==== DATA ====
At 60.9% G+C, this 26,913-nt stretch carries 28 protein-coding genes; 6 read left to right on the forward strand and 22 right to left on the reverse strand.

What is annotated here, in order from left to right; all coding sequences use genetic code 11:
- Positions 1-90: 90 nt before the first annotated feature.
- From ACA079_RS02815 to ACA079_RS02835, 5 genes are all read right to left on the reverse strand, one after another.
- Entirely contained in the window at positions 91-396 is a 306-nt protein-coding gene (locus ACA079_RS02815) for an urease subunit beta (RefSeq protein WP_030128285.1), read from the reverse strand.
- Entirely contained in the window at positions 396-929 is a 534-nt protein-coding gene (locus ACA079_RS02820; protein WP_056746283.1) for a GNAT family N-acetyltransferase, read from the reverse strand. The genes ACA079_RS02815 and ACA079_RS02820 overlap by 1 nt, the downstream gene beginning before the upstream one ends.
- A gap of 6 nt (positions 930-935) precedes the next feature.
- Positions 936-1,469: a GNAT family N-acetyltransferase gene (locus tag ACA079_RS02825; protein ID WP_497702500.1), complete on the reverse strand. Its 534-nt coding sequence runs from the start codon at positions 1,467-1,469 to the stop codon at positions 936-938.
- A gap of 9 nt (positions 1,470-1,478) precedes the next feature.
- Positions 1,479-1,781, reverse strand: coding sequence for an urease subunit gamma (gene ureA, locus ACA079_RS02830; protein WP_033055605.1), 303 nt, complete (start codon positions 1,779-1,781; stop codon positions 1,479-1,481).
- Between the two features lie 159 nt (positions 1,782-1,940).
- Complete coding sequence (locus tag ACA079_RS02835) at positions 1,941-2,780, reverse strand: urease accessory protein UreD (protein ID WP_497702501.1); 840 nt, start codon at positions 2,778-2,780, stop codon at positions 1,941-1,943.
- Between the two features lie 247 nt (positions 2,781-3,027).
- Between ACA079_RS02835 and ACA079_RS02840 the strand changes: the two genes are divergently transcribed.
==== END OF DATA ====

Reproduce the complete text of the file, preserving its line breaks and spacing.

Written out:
At 60.9% G+C, this 26,913-nt stretch carries 28 protein-coding genes; 6 read left to right on the forward strand and 22 right to left on the reverse strand.

What is annotated here, in order from left to right; all coding sequences use genetic code 11:
- Positions 1-90: 90 nt before the first annotated feature.
- From ACA079_RS02815 to ACA079_RS02835, 5 genes are all read right to left on the reverse strand, one after another.
- Entirely contained in the window at positions 91-396 is a 306-nt protein-coding gene (locus ACA079_RS02815) for an urease subunit beta (RefSeq protein WP_030128285.1), read from the reverse strand.
- Entirely contained in the window at positions 396-929 is a 534-nt protein-coding gene (locus ACA079_RS02820; protein WP_056746283.1) for a GNAT family N-acetyltransferase, read from the reverse strand. The genes ACA079_RS02815 and ACA079_RS02820 overlap by 1 nt, the downstream gene beginning before the upstream one ends.
- A gap of 6 nt (positions 930-935) precedes the next feature.
- Positions 936-1,469: a GNAT family N-acetyltransferase gene (locus tag ACA079_RS02825; protein ID WP_497702500.1), complete on the reverse strand. Its 534-nt coding sequence runs from the start codon at positions 1,467-1,469 to the stop codon at positions 936-938.
- A gap of 9 nt (positions 1,470-1,478) precedes the next feature.
- Positions 1,479-1,781, reverse strand: coding sequence for an urease subunit gamma (gene ureA, locus ACA079_RS02830; protein WP_033055605.1), 303 nt, complete (start codon positions 1,779-1,781; stop codon positions 1,479-1,481).
- Between the two features lie 159 nt (positions 1,782-1,940).
- Complete coding sequence (locus tag ACA079_RS02835) at positions 1,941-2,780, reverse strand: urease accessory protein UreD (protein ID WP_497702501.1); 840 nt, start codon at positions 2,778-2,780, stop codon at positions 1,941-1,943.
- Between the two features lie 247 nt (positions 2,781-3,027).
- Between ACA079_RS02835 and ACA079_RS02840 the strand changes: the two genes are divergently transcribed.